Mon. Dec 5th, 2022

The U.S.-EU Trade and Technology Council (TTC) had its
first birthday
this September, but its ultimate role and importance still remain uncertain. The Biden administration has touted this initiative alongside the Indo-Pacific Economic Framework (IPEF) as examples of a new trade vision that goes beyond market liberalization and formal trade commitments. Yet neither the TTC nor the IPEF is
concrete evidence
of a novel, coherent regional trade regime. And both the IPEF and the TTC are haunted by the
negotiating failures
of the Obama era, fully enforceable
Transatlantic Trade and Investment Partnership
and the original
Trans-Pacific Partnership
.

To review briefly, the TTC
is
a multiheaded council, with the U.S. trade representative, Department of State, and Department of Commerce representing the U.S. and the commissioners of trade and competition representing the EU—with other agencies participating as needed. The council’s
broad mandate
is intended to encompass the major challenges to democracies stemming from nondemocratic, state-directed economies (read China).

More specifically, at the first meeting last year in Pittsburgh, some 10 technologically oriented working groups
were established
in key strategic areas, such as semiconductors, artificial intelligence (AI), export controls, cybersecurity and human rights, and climate change and the environment. Though these working groups have been at work for some months, the TTC is slated to only meet formally twice a year: This year’s first meeting was held last May, and the next meeting is scheduled for December.

In terms of
results
over the past year, the TTC has been credited with facilitating a joint response to Russia following its invasion of Ukraine. Measures the council took included aiding in imposing export controls and sanctions on Vladimir Putin’s regime. Further, the working group on standards has
moved forward
with substantive plans to coordinate U.S.-EU development in emerging technologies—notably, AI.

Industries on both sides of the Atlantic have been strongly supportive of the initiative, but they are already
warning
that momentum is waning and future tangible results may be disappointing. One problem may well be the very structure and modus operandi of the council itself. A multiheaded program that meets only twice a year and is underpinned by multiple working groups staffed by diverse bureaucrats from numerous agencies is not an ideal arrangement for decisive action. For instance, months after the TTC was established, the US passed the
Inflation Reduction Act
, which includes
clearly discriminatory provisions
against EU member states (and other countries) on subsidies in the development of electric vehicles.

Moreover, despite the common front in the face of Russian aggression, on central technology and trade issues, there remain long-standing differences between the two allies. For example, though the effort on AI standards is sincere, the EU is moving toward a much more restrictive regulatory approach than the U.S. And while the two have reached a compromise on a privacy shield for cross-border data flow, there is still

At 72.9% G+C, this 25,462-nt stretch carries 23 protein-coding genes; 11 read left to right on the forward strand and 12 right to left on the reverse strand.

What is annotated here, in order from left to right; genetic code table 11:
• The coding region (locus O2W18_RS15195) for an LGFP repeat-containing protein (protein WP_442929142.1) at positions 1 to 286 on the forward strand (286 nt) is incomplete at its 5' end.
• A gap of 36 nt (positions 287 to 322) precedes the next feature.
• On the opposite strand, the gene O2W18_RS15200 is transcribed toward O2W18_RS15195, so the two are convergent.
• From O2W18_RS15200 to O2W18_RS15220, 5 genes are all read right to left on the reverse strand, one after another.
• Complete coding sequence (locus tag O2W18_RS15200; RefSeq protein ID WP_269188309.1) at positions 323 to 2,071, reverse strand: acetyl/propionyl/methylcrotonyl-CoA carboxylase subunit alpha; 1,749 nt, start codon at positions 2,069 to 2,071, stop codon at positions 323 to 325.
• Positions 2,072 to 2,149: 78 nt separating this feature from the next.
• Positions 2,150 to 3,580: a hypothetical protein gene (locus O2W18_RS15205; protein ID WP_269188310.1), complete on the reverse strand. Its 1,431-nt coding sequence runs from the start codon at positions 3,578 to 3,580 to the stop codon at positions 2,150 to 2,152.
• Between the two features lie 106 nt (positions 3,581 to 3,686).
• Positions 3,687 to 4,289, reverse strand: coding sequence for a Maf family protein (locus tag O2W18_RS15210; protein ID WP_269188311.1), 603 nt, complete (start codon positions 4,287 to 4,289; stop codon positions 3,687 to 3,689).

disagreement
over the details of cloud governance, including an EU cybersecurity certification proposal. Similarly, though the two sides have pledged close cooperation on semiconductors, including subsidies and tangibles from the
US CHIPS and Science Act
, each side seems to be moving ahead with internally generated plans, and thus far, there is little evidence of results on a joint semiconductor supply-chain policy.

Understandably, there is a great deal of pressure to produce meaningful deliverables at the December meeting, and possible areas include a joint declaration on human rights, pledge for greater transparency on supply-chain management, aid for small- and medium-size businesses, and increased cooperation on clean technology development. The administration
announced
this week that, at the upcoming meeting, the TTC will launch a joint effort to curb the influence of Chinese technology in African and Central American nations, particularly with regard to digital connectivity and governance.

Still, at this point, even with the strongest of wills, there
remain
formidable obstacles to joint technology and trade policies—not least the EU adherence to the ex ante precautionary principle on emerging technologies and the U.S. preference to deal with problems only after they explode into actual issues. Only time will tell if the TTC will produce meaningful results.

This article originally appeared in the AEIdeas blog and is reprinted with kind permission from the American Enterprise Institute.





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